What led you to get sober?
My wife and I had talked several times about how my drinking was a problem. I tried multiple times to tone it down, thinking, “Maybe I can just have one drink.” But I’m sure you’ve heard the usual: one drink turns to six or however many. There were some weird times—a lot of holes in my brain of wondering what might have happened on various nights.
The night before I quit, I went to a show. I was blacked out and don’t remember a lot of what happened. I was told that when I got home, I came in the door, fell on the floor, and passed out right in the entryway of the house. I was with a friend that night, and I don’t know if I drove or if he drove.
I never had a good rationale for safety for myself or others. Once I’d had a few drinks, I’d get behind the wheel. I had that lackadaisical attitude of, “Oh, I’m fine.” That was a concern too.
So my wife had brought it up, and at that point I decided, “I can’t just slow down; I’m going to stop altogether.”
It seems like you had thought about it at various points. One reason I’m doing this project is because before I got sober, I only heard one narrative of: you hit rock bottom and then you get sober. I had a lot of low points, but it wasn’t linear; it wasn’t like, “And then I had the worst low point and got sober.” It was all different things throughout the years. Then I also know people who maybe didn’t hit rock bottom, but just decided it wasn’t good for them.
Yeah, my low point that I mentioned probably wasn’t the lowest. It was one of many.
2013 is when I got sober, and I had a DUI probably around 2005. I wasn’t in an accident; I was swerving in the road and got pulled over. But I had thought, “I never want to be ‘that guy,’” and then suddenly became that guy and started to rationalize it. I kind of curbed my drinking for a little, but it escalated back to where it was.
It’s crazy to think there were times I would go to the bar for happy hour at 5 or 6 and come home at 2 in the morning. That’s like an 8-hour day of drinking. I spent way too many nights in bars just drinking with no real purpose.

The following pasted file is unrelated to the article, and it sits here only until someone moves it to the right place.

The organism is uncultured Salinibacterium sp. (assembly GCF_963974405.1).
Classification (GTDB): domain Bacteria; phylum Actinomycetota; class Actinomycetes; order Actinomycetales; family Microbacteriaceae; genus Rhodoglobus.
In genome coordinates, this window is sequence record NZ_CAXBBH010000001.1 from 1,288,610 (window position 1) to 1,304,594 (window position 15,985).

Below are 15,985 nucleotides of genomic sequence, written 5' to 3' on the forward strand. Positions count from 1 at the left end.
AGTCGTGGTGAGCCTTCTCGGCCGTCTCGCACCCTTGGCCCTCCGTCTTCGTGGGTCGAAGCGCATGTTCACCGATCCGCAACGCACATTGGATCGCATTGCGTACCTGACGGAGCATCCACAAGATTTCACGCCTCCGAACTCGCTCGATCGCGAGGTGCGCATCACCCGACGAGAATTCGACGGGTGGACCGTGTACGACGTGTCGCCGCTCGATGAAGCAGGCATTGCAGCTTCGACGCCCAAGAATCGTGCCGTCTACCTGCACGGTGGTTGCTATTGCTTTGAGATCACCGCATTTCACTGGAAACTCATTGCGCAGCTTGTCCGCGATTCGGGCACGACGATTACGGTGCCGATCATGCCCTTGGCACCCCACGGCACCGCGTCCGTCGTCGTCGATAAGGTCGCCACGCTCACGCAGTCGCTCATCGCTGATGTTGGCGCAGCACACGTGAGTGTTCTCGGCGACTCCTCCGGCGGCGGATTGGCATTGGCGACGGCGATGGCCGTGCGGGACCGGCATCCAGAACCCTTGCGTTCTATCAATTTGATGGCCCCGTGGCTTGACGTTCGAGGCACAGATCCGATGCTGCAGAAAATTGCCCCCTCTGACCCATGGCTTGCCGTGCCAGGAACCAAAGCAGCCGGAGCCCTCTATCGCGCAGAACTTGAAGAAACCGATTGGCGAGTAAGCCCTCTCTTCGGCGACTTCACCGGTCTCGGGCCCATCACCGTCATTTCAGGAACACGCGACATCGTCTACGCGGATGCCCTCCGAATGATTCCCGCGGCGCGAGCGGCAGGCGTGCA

Do you have a recovery program—therapy, AA, anything you do for it?
I drink non-alcoholic beer; I love the taste still. During the pandemic I found a brewery that’s entirely non-alcoholic. They deliver, so I’ve been getting various flavors from them.
In general, I’ve found that as long as I don’t touch one drink, I don’t touch six drinks.
What are some of the biggest changes you’ve noticed in yourself since you got sober?
I’m definitely way more functional. I’m also way more of a morning person than I ever was. I get my best work done before noon now. It’s nice waking up without a hangover and jumping right into your day.
A little while after I got sober, I was part of making a movie that was this massive undertaking. It’s something I probably would not have been able to do before. It’s amazing how much more time you have.
Oh, money’s a big thing—noticing how it doesn’t just fly away. I would also buy cigarettes when I was drinking, even though I didn’t really want them.
Yeah, I quit cigarettes prior to drinking, around 2010 or so. That was tough as well, probably tougher for me.
Has the pandemic affected your sobriety in any way?
Not really—I would normally get the non-alcoholic beers anyway if I went out in a social setting. I’ll have one or two every Friday now; it’s become my pandemic ritual, letting me know it’s the weekend.
Even though I quit smoking, another pandemic ritual is that I’ll sit out back and have a cigar. Not every weekend, but once in a while. It’s gotten me outside during the pandemic.
So those have been my weekend go-to’s during the pandemic—instead of using something that controls me like alcohol or cigarettes did.